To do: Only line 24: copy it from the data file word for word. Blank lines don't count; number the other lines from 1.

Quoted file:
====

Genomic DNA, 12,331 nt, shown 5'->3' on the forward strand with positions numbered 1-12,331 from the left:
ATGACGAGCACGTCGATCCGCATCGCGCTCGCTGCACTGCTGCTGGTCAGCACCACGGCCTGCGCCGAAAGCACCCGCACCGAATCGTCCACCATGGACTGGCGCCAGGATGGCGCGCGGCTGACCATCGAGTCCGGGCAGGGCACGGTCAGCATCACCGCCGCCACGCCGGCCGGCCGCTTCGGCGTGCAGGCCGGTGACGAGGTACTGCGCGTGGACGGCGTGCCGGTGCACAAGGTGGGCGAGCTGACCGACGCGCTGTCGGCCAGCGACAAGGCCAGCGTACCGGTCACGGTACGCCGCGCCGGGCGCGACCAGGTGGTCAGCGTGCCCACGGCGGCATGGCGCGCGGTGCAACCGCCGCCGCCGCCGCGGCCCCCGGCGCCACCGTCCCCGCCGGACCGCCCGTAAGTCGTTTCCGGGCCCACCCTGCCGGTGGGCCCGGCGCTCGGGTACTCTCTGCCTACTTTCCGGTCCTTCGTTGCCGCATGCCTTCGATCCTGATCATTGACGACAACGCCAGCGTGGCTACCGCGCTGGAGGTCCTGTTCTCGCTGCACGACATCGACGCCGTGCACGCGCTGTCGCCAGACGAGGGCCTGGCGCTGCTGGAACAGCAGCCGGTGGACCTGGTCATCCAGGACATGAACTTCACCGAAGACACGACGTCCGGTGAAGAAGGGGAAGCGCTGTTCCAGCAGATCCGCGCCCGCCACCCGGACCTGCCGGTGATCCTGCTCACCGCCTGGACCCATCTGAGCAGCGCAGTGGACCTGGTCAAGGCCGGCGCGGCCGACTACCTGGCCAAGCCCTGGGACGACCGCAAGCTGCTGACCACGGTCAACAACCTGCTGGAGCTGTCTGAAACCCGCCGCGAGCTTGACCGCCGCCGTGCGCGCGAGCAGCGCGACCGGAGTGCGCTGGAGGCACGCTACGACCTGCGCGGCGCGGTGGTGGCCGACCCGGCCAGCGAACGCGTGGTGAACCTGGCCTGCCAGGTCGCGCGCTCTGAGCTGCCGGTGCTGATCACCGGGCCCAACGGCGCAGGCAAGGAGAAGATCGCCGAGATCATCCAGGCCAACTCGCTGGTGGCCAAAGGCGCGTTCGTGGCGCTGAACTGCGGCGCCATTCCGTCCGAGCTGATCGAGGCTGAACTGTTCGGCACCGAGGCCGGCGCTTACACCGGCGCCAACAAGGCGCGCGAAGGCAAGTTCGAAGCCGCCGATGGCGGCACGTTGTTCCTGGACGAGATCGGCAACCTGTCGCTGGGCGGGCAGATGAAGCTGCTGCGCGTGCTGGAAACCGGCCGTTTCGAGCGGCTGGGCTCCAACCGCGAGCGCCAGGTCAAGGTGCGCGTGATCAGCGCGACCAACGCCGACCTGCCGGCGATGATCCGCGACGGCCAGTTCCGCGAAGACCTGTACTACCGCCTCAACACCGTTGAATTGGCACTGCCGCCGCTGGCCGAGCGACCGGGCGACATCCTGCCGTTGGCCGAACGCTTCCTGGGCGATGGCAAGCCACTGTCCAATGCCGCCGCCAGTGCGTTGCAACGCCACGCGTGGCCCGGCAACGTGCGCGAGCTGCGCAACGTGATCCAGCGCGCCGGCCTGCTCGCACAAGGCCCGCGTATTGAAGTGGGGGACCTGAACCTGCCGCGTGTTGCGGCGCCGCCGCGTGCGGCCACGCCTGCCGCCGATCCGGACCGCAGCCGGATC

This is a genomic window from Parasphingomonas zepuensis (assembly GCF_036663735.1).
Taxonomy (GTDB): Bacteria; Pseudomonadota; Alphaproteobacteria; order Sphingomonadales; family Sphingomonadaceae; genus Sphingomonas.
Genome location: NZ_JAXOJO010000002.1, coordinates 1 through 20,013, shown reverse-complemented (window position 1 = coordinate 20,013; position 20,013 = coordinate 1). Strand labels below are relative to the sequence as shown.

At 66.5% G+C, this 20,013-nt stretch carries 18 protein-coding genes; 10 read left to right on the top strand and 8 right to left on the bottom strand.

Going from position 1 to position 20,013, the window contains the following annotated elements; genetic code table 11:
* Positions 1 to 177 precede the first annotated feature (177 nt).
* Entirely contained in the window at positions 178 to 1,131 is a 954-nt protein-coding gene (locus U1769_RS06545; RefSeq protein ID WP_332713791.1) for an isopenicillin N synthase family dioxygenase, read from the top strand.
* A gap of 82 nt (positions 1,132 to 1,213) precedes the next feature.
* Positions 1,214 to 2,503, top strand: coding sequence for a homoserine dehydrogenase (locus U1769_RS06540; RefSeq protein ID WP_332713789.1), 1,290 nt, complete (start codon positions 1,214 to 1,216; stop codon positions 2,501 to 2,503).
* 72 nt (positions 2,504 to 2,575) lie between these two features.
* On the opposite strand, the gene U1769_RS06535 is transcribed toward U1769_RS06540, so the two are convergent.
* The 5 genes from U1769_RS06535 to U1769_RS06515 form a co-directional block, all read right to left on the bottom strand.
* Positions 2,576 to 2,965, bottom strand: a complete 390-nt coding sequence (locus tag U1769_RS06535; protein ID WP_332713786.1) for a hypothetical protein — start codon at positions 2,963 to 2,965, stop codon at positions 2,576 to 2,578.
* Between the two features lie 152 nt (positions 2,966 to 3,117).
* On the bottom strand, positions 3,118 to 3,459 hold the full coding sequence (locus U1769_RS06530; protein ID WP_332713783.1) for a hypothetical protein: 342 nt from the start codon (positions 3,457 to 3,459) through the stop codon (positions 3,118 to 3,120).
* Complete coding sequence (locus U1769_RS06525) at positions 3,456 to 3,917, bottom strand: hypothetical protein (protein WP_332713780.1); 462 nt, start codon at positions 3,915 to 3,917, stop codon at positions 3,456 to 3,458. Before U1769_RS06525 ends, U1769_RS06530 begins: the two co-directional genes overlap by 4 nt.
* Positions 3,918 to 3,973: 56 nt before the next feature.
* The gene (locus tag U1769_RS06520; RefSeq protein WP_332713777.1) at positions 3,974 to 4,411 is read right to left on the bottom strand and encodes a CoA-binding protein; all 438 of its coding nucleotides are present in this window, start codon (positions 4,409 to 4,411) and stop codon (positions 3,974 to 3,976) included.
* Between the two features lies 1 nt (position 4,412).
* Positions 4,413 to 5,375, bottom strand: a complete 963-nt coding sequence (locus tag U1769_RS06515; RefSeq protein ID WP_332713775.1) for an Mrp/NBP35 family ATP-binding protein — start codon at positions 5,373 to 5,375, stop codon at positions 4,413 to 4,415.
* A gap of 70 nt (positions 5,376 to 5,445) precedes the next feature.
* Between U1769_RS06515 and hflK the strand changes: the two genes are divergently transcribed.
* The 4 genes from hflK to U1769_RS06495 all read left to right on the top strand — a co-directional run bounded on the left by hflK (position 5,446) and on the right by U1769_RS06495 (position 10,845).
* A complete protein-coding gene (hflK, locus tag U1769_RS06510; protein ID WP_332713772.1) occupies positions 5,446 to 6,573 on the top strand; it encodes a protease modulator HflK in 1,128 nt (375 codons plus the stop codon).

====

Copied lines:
* Between U1769_RS06515 and hflK the strand changes: the two genes are divergently transcribed.